Ivanka Trump and Jared Kushner, the president’s daughter and son-in-law, brought in at least $82 million in outside income while serving as senior White House advisers during 2017, according to new financial disclosure forms released Monday.
Ivanka Trump earned $3.9 million from her stake in the Trump International Hotel in Washington, while Kushner reported over $5 million in income from Quail Ridge, a Kushner Cos. apartment complex acquired last year in Plainsboro, N.J.
The filings show how the couple are collecting immense sums from other enterprises while serving in the White House, an extraordinary income flow that ethics experts have warned could create potential conflicts of interests.
Allowing these two to retain their outside sources of income — perhaps foreign sources of income — is extraordinary. By contrast, Cabinet members have been required to divest themselves of holdings and/or abide by strict rules imposed by a blind trust. The sole reason Ivanka Trump and Kushner are permitted to maintain this grotesque operation in which public actions can affect private gain is because her father is president.
It is no excuse to say this was blessed by the Office of Government Ethics (led by an executive-branch appointee). For starters, the OGE is allowing Ivanka Trump to change the manner in which she gets paid, but is not requiring her to eliminate conflicts entirely. When the OGE allows her merely to “reduce her ‘interest in the performance of the business,’ ” it is permitting her to retain a good deal of interest in the performance of the business. It is far from clear why that should be acceptable.
It is more than a tad ironic that this disclosure comes on the day a federal court was hearing a challenge brought by the District and Maryland objecting to the flow of foreign emoluments into the Trump family coffers. They claim that Trump’s improper receipt of monies from foreign states harms them because his Washington hotel takes business away from other properties in D.C. and Maryland.
The government, arguing on Trump’s behalf, claims that his foreign emoluments are perfectly constitutional because he receives nothing (that we know of) in exchange. This would, of course, convert the word “emoluments” into “bribes,” a separate term the Framers used in other contexts (e.g., the impeachment clause). Not surprisingly, U.S. District Judge Peter J. Messitte seems perturbed by the government’s argument:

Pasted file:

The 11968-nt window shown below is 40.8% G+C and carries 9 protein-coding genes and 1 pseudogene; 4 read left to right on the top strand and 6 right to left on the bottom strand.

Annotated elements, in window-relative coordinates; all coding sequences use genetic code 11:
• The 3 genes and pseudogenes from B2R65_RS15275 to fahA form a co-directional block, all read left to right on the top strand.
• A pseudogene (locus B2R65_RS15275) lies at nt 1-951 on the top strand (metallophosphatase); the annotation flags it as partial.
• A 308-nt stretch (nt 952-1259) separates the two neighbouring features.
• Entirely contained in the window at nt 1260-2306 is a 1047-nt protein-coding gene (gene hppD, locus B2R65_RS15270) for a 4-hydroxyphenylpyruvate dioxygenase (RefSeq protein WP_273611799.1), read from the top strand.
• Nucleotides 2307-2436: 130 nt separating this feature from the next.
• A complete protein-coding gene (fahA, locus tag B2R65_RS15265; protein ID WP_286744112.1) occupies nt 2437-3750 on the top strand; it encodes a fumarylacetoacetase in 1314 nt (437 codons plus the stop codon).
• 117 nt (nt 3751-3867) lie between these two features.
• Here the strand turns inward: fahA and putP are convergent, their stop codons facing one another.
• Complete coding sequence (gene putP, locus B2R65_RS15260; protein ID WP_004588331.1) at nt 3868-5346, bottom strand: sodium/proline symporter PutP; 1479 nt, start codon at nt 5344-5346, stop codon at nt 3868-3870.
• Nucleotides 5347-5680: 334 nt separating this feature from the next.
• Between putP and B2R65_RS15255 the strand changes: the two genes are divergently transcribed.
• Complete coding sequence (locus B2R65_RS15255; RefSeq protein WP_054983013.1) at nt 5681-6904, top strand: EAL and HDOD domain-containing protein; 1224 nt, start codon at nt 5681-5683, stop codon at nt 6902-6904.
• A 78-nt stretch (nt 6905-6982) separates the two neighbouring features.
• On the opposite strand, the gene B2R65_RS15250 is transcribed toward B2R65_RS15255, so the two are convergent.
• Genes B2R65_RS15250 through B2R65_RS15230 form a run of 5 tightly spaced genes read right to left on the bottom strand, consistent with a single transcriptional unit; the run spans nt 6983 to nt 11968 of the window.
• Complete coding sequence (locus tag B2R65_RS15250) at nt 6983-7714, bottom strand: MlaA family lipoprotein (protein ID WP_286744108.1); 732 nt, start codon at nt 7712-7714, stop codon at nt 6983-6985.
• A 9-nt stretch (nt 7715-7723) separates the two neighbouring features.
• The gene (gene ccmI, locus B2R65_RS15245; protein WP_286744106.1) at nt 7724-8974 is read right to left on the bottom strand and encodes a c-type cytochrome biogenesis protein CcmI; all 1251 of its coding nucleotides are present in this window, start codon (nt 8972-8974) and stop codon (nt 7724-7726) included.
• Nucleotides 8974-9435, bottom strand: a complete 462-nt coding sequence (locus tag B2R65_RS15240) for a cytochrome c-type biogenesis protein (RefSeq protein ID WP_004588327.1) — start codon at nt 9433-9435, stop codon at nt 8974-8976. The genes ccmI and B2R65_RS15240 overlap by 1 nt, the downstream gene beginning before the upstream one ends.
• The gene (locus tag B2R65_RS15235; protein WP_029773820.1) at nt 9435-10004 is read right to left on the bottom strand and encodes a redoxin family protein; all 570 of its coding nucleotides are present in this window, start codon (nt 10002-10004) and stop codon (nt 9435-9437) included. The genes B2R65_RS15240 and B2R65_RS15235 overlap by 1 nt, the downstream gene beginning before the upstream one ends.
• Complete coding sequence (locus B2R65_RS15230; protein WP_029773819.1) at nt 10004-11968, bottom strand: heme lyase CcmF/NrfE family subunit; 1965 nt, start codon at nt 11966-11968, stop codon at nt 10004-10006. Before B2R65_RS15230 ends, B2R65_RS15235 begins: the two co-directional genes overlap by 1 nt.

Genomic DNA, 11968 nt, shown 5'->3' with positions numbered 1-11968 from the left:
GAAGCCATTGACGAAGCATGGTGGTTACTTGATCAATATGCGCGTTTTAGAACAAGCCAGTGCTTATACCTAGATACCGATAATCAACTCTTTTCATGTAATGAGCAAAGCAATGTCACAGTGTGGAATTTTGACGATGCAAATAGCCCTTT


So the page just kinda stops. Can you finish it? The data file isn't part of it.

Messitte sounded skeptical of the Justice Department’s narrow definition of the ban, asking the government’s lawyer whether the clause would apply to foreign governments’ booking rooms and touting their patronage at Trump’s hotel to “get in good” with the president. “That’s not covered?” Messitte asked.
“I have learned over three decades of law practice not to predict how judges will rule,” Norman Eisen, a senior fellow at the Brookings Institution, told me on Monday. “All one can do is put your best foot forward when you have the opportunity to appear. D.C. and Maryland, who we at [Citizens for Responsibility and Ethics in Washington] serve as co-counsel, had by far the better of the argument today.” He continued: “Of course the emoluments clauses prohibit the flow of cash from foreign and domestic governments directly into Donald Trump’s pockets. That is established (as was discussed in court) by 100% of the dictionaries defining the term at the time the Constitution was written,” and added that “it also flows from the purpose of the emoluments clauses, including [the goal] to prevent the possibility of corruption.”
In a series of tweets, Eisen recounted that the judge asked whether the “whole point of the clause to flat out ban emoluments, [so you] don’t have to show quid pro quo.” In a discussion about the meaning of the emoluments clause, the judge also noted that 92 percent of dictionaries reflect the plaintiff’s interpretation (“profit, gain or advantage”) while only 8 percent follow the government’s definition (i.e., essentially a bribe).
It is impossible to predict with any certainty the judge’s decision. One thing is certain: We are going to get an historic decision squarely on the meaning the of emoluments clause. The administration made a risky argument that an emolument is coterminous with a bribe. To the extent the judge expressed significant skepticism about that approach, Trump and his family have reason to worry. If ordered to turn over information about his finances and seek permission from Congress (as required by the plain text of the Constitution) to continue receipt of things of value from foreign governments (e.g., trademarks), Trump will face a nightmarish challenge that has absolutely nothing to do with special counsel Robert S. Mueller III.
The decision is expected in July.